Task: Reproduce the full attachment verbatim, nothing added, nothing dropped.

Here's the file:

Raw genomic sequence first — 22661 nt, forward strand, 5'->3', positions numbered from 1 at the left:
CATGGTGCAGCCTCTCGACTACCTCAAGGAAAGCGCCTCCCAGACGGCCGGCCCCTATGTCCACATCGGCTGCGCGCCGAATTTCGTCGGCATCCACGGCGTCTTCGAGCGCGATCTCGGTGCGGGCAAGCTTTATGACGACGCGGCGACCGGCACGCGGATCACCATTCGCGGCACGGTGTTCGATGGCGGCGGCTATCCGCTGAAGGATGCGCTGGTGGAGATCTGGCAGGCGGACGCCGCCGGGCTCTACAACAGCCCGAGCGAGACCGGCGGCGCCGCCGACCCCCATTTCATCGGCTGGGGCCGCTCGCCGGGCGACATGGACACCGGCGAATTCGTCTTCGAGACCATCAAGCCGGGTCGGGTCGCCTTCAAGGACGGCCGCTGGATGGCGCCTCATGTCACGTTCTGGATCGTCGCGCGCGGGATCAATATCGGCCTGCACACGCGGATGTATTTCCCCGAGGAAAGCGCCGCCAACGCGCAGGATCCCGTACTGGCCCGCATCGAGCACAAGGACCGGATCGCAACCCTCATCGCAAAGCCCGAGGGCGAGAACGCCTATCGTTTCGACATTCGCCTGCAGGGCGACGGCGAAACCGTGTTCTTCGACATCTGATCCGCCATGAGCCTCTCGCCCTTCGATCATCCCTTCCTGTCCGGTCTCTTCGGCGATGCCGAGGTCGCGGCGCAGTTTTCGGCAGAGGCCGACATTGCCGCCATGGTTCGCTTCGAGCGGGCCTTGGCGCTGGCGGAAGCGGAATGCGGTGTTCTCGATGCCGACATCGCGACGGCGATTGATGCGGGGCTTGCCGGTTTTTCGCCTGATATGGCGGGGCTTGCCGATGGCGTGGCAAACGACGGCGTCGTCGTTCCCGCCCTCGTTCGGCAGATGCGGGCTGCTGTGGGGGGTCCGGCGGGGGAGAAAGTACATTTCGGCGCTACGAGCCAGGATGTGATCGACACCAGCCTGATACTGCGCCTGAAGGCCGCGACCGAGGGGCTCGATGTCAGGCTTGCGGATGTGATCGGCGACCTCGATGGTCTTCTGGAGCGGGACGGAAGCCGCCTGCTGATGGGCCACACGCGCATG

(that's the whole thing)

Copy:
Raw genomic sequence first — 22661 nt, forward strand, 5'->3', positions numbered from 1 at the left:
CATGGTGCAGCCTCTCGACTACCTCAAGGAAAGCGCCTCCCAGACGGCCGGCCCCTATGTCCACATCGGCTGCGCGCCGAATTTCGTCGGCATCCACGGCGTCTTCGAGCGCGATCTCGGTGCGGGCAAGCTTTATGACGACGCGGCGACCGGCACGCGGATCACCATTCGCGGCACGGTGTTCGATGGCGGCGGCTATCCGCTGAAGGATGCGCTGGTGGAGATCTGGCAGGCGGACGCCGCCGGGCTCTACAACAGCCCGAGCGAGACCGGCGGCGCCGCCGACCCCCATTTCATCGGCTGGGGCCGCTCGCCGGGCGACATGGACACCGGCGAATTCGTCTTCGAGACCATCAAGCCGGGTCGGGTCGCCTTCAAGGACGGCCGCTGGATGGCGCCTCATGTCACGTTCTGGATCGTCGCGCGCGGGATCAATATCGGCCTGCACACGCGGATGTATTTCCCCGAGGAAAGCGCCGCCAACGCGCAGGATCCCGTACTGGCCCGCATCGAGCACAAGGACCGGATCGCAACCCTCATCGCAAAGCCCGAGGGCGAGAACGCCTATCGTTTCGACATTCGCCTGCAGGGCGACGGCGAAACCGTGTTCTTCGACATCTGATCCGCCATGAGCCTCTCGCCCTTCGATCATCCCTTCCTGTCCGGTCTCTTCGGCGATGCCGAGGTCGCGGCGCAGTTTTCGGCAGAGGCCGACATTGCCGCCATGGTTCGCTTCGAGCGGGCCTTGGCGCTGGCGGAAGCGGAATGCGGTGTTCTCGATGCCGACATCGCGACGGCGATTGATGCGGGGCTTGCCGGTTTTTCGCCTGATATGGCGGGGCTTGCCGATGGCGTGGCAAACGACGGCGTCGTCGTTCCCGCCCTCGTTCGGCAGATGCGGGCTGCTGTGGGGGGTCCGGCGGGGGAGAAAGTACATTTCGGCGCTACGAGCCAGGATGTGATCGACACCAGCCTGATACTGCGCCTGAAGGCCGCGACCGAGGGGCTCGATGTCAGGCTTGCGGATGTGATCGGCGACCTCGATGGTCTTCTGGAGCGGGACGGAAGCCGCCTGCTGATGGGCCACACGCGCATG